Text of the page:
While Manley evaded saying when the Challenger will be replaced, it’s unlikely that the car manufacturer is in any rush to replace the vehicle thanks to its strong sales. In 2018, the Dodge Challenger enjoyed its best year of sales since being re-introduced in 2008, shifting a total of 66,716 units, easily beating out the Chevrolet Camaro to be the second-best selling muscle car in the U.S. after the Ford Mustang.

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  • LJ

    Imagine the instant launch times of a Tesla coupled with the pulling power of the Demon’s V8.

    Goodbye face.


    Seems it features 1 star safety ratings

  • nastinupe

    That’s exactly what Challenger people want, electrification. Because they hate loud engines and American V8’s and the smell of oil and gas and leather…. oh yeah, replace the leather and suede with organic non animal products too and advertise it with men from San Francisco that have manscaped beards and cuffed jeans drinking lattes. And that dude with the soft voice in the Honda commercials should advertise it. Either him, or the guy who says, “Love, it’s what makes a Subaru a Subaru”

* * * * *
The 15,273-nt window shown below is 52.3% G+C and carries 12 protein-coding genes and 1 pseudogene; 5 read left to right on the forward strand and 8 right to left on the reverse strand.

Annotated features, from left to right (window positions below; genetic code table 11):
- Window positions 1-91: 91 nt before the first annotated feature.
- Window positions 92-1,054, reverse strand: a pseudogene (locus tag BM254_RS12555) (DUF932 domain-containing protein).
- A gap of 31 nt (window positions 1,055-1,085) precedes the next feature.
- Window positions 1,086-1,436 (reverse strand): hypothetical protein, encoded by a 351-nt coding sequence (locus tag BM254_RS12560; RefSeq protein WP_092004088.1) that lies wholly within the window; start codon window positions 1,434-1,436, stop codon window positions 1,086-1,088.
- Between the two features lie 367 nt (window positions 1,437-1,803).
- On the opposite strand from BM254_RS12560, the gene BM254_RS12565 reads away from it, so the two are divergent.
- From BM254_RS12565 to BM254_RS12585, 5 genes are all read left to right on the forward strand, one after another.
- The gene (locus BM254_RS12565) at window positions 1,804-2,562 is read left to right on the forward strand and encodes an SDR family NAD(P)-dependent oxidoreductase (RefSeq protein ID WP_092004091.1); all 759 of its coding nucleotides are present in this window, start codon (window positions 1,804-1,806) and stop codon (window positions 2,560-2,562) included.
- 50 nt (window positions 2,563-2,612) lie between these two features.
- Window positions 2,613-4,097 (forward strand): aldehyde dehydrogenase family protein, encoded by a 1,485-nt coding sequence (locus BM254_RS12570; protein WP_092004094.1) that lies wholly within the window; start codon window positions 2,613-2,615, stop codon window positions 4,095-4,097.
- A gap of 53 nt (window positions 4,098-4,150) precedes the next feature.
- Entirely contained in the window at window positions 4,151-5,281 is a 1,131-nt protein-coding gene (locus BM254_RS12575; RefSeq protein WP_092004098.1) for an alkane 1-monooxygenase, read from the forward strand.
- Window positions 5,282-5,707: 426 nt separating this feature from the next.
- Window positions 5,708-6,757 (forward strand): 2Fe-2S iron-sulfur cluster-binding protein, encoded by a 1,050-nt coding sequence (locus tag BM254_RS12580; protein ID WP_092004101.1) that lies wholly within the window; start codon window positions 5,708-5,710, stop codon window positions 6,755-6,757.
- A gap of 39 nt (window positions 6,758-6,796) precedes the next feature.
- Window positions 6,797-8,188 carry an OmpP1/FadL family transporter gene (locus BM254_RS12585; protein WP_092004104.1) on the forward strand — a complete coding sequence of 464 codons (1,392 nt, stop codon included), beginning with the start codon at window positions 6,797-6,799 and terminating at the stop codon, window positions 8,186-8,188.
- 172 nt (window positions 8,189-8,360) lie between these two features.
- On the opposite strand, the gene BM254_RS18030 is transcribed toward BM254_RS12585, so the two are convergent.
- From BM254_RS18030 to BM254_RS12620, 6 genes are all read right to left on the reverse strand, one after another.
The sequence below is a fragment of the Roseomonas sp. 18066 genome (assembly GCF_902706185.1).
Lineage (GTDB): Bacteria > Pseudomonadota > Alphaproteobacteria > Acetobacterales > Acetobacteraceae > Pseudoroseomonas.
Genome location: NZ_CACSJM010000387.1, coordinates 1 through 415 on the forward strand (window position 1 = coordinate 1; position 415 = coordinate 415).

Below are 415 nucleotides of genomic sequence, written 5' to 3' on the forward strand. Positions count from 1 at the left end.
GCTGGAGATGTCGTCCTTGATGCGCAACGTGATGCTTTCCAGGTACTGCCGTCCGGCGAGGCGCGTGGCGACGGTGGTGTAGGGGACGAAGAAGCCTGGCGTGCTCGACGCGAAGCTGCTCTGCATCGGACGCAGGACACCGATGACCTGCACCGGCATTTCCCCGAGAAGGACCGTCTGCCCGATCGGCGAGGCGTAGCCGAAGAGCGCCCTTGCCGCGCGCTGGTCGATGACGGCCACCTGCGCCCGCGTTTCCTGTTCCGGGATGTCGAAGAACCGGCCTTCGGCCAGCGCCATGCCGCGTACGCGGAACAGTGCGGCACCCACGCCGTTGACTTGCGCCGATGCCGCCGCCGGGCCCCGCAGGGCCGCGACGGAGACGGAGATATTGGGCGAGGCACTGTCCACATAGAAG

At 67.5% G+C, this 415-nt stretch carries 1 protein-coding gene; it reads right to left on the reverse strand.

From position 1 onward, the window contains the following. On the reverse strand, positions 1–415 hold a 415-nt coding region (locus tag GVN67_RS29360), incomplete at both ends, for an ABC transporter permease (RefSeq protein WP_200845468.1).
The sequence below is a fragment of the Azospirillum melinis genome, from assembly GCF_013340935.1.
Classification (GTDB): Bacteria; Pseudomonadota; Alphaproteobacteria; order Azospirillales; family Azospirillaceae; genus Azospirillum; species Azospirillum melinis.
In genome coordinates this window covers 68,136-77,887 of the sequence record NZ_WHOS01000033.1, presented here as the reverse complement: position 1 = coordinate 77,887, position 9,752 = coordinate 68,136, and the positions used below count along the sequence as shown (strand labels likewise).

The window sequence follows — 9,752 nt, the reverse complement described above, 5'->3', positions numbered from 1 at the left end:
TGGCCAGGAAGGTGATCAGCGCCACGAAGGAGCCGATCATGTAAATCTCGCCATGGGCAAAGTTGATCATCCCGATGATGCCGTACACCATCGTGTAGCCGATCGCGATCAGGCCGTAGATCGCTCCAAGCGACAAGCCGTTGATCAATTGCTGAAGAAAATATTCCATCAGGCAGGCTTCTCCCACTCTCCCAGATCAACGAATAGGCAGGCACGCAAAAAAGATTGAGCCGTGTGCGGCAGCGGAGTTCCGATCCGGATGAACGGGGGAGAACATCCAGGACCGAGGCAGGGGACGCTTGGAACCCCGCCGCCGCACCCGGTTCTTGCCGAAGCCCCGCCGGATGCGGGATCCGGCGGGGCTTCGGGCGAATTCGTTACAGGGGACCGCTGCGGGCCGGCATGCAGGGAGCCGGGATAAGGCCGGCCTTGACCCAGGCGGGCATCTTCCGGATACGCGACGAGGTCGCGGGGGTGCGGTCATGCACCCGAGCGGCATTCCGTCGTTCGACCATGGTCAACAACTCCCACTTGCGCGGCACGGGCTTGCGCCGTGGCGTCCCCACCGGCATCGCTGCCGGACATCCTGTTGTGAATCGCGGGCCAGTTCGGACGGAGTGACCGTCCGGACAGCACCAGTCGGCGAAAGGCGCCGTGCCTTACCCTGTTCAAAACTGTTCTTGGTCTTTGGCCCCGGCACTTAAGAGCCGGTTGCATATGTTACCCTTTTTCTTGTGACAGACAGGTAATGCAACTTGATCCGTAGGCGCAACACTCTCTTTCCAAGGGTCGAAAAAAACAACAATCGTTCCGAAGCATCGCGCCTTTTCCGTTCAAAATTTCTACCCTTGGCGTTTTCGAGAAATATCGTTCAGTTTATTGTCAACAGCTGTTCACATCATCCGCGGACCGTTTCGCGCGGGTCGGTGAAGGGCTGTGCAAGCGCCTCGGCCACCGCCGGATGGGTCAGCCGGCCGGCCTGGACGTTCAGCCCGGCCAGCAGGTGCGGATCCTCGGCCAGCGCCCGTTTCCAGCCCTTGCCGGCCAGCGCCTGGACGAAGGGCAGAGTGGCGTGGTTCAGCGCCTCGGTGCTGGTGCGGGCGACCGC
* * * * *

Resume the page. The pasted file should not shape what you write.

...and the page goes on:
• DMax

      Yeah nobody wants P1 or 918 technology in muscle cars! /s
      The loss of V8 will be mourned though. I hope they’re not dumb enough to drop it, that’s the appeal of muscle in the first place. With hybrid tech it’s going to be something mega, but without V8s it’s just not the same.

    • Galaxium

      If electrification makes the Challenger even more of a performance vehicle, then I’m all for it.

      Aren’t there rumors that it’ll be dubbed the Challenger Angel?